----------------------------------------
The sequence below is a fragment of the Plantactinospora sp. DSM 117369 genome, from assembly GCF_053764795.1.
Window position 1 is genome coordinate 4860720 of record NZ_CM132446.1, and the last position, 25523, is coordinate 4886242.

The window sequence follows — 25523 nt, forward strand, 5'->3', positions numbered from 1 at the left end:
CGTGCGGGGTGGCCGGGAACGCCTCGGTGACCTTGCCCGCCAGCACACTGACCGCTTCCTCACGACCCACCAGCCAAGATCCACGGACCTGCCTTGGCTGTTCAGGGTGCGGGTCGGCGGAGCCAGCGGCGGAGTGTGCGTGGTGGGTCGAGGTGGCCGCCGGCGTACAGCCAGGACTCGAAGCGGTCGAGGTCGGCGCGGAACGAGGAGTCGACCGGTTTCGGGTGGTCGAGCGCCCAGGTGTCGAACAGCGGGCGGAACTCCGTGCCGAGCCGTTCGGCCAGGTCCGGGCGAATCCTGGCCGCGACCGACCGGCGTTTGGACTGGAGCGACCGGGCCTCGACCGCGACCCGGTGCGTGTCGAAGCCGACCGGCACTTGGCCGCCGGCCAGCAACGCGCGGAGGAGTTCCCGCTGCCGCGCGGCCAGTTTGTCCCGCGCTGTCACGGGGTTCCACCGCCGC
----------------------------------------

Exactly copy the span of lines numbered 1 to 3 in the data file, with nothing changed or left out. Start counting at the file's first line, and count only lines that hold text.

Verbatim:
The sequence below is a fragment of the Plantactinospora sp. DSM 117369 genome, from assembly GCF_053764795.1.
Window position 1 is genome coordinate 4860720 of record NZ_CM132446.1, and the last position, 25523, is coordinate 4886242.

The window sequence follows — 25523 nt, forward strand, 5'->3', positions numbered from 1 at the left end: